The basement of the house is still unfinished, with plans in the coming year for walls to separate the large open space into rooms for schoolwork, exercise, yoga, crafts and a sensory area.
RAHAB has a volunteer who will supervise the refinishing and will seek others to help.
“Everything at Rebecca’s Place someone donated or put in,” Clancy said. “It blows me away.”
The day starts for the girls with a morning meeting with the staff.
The agenda normally includes online school and some type of therapy, such as art, music or yoga.
Each girl has a plan for her time at the safe house that is coordinated by social workers and caseworkers.
The girls are required to cook, clean and do their own laundry.
When a teen gets frustrated or upset, she might be encouraged to punch or kick a dummy in the workout area, spend time in the sensory area or throw an egg at the basketball hoop outside.
“Our focus is not on discipline,” Clancy said. “It is on changing behavior.”
In the summer, the girls visited a farm and went swimming. As the weather grew colder, they’ve had pizza parties and — in honor of Christmas — will watch the movie “The Polar Express” and have a cocoa bar.
“We try to make them feel special,” Clancy said.
Clancy said she has seen improvement with every girl who’s stayed at the safe house, who have ranged in age from 14 to 17.
She said one teen told her, “I have a lot of work to do but I know how to do it. I can do it when I leave here.”
The ideal time for a girl to stay at the house is about six months, though some stay less and some more, Clancy said.
Summit County Juvenile Court Judge Linda Tucci Teodosio, who has sent trafficking victims from Restore Court to the safe house, said she’s pleased to have this as a resource.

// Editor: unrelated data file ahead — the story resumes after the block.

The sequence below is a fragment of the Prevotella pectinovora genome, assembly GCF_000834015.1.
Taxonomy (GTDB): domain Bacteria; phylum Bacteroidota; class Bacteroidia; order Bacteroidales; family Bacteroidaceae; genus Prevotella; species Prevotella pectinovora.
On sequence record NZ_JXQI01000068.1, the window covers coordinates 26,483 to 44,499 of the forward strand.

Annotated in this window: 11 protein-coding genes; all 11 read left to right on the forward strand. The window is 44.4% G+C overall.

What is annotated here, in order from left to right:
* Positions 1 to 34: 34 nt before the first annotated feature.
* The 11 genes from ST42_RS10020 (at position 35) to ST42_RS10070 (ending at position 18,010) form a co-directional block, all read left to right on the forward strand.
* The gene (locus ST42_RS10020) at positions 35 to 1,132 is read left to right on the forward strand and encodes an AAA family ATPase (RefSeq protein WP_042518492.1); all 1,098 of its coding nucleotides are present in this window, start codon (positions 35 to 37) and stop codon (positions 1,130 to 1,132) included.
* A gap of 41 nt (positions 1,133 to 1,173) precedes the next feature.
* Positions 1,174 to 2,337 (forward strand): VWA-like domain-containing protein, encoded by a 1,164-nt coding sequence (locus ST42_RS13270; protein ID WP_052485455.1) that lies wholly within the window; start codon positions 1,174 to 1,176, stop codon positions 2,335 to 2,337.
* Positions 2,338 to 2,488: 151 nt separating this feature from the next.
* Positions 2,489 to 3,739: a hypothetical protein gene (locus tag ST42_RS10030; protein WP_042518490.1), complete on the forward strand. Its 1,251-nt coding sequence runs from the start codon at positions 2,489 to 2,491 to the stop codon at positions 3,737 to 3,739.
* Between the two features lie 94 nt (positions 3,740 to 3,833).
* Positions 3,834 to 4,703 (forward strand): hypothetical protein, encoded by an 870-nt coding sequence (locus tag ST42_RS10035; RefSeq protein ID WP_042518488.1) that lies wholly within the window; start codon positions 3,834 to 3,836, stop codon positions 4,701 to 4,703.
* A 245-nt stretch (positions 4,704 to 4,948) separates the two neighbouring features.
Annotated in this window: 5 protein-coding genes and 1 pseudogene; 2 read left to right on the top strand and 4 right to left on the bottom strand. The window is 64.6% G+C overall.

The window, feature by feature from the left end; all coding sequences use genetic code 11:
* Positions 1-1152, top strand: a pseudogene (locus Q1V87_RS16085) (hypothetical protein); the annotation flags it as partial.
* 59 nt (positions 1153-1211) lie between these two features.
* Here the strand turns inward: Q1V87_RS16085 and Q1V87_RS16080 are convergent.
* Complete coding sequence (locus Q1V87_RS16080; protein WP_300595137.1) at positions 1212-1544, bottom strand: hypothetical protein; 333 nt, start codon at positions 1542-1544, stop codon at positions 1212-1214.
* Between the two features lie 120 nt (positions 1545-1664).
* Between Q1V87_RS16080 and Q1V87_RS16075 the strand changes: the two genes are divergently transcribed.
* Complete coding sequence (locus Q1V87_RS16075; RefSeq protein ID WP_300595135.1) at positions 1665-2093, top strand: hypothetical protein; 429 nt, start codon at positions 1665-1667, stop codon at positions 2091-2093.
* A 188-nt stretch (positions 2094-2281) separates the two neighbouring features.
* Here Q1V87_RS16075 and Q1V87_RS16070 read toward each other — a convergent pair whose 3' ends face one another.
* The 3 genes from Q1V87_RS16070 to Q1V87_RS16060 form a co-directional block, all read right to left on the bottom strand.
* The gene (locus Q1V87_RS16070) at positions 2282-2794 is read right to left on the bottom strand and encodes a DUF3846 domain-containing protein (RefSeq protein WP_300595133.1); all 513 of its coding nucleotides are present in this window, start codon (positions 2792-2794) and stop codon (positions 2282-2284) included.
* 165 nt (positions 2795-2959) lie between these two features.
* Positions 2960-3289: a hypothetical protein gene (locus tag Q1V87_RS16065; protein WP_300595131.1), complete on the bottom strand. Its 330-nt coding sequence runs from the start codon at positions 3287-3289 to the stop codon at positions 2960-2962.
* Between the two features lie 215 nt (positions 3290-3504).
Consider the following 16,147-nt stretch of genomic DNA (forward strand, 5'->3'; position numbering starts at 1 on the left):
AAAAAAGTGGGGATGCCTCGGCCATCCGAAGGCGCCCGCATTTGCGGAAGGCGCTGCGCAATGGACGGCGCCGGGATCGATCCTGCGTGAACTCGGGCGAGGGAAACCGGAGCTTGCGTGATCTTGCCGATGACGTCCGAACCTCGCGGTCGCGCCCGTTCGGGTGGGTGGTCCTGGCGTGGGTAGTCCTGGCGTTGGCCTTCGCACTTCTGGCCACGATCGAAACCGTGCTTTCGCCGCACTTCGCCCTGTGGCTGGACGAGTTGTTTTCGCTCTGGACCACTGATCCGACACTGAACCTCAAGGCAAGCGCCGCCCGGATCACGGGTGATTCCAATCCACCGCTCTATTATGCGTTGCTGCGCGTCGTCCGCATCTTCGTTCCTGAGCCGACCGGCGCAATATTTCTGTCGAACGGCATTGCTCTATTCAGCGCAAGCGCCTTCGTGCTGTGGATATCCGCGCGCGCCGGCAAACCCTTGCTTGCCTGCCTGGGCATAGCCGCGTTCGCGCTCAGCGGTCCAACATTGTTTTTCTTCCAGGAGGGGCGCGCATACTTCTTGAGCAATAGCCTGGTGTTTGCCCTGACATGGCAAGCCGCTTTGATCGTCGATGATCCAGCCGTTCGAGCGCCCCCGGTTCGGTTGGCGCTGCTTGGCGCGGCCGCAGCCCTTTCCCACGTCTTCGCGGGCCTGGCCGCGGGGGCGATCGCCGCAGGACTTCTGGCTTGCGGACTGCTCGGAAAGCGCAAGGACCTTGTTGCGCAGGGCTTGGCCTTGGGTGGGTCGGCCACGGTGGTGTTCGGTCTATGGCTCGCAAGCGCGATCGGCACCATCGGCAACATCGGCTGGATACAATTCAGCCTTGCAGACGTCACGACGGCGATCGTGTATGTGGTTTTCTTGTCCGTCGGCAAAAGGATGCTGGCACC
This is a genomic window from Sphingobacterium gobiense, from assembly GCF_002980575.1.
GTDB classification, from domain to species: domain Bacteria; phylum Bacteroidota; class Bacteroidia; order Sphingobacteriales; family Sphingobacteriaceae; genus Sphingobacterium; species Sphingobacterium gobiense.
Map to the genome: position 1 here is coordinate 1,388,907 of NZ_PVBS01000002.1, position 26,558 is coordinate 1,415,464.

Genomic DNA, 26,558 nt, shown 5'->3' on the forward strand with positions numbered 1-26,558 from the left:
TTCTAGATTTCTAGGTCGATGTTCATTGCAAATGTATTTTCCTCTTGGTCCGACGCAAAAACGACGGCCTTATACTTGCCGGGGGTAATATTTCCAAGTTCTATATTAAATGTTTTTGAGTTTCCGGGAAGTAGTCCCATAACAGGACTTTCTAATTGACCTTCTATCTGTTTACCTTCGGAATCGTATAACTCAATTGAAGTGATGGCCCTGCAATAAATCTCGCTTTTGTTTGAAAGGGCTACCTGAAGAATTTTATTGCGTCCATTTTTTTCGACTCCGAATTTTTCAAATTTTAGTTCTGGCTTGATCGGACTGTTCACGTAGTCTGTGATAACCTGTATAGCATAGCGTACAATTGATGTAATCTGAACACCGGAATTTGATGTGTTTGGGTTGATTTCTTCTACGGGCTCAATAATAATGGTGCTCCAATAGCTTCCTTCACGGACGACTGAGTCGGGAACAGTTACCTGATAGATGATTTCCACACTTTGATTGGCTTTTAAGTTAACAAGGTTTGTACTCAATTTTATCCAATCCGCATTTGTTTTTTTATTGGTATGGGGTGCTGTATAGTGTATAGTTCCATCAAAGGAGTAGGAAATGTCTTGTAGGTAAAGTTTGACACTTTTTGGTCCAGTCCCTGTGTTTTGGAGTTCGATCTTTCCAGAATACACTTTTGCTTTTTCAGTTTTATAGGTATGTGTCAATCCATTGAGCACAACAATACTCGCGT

“They just want to help pick girls up and move them forward,” she said.
After girls leave, RAHAB continues to keep tabs on them for at least six months. A few girls have been permitted to return for another stay when space was available.
The safe house routinely has a wait list with three to four girls and gets several calls each week about available beds. The inquiries come from county agencies, children services, hospitals, courts and parents.
The agency provides more staffing than is required under licensing rules, with at least three employees in the house around the clock. If more girls were admitted, additional staff would be needed to maintain this ratio.
Lewis-Johnson said the agency is primarily relying on VOCA funds to cover staff costs at the safe house. She said other funding sources will be needed to maintain and, ideally, increase staffing.
To achieve this, RAHAB leaders are hoping to form new partnerships like the one they have with RiverTree church in Jackson Township. The church plans to donate its Christmas Eve offerings to RAHAB, with the funds dedicated to new drop-in centers the agency plans to open next year in Jackson Township and Canton.
“I’d love to see people of faith putting that faith into action,” Lewis-Johnson said.
Lewis-Johnson said there’s no easy fix to this problem.
“Our goal is to eradicate slavery and sex trafficking,” Clancy said.
“Who will you be in that story?” Lewis-Johnson asked.
Stephanie Warsmith can be reached at 330-996-3705, email@example.com and on Twitter: @swarsmithabj.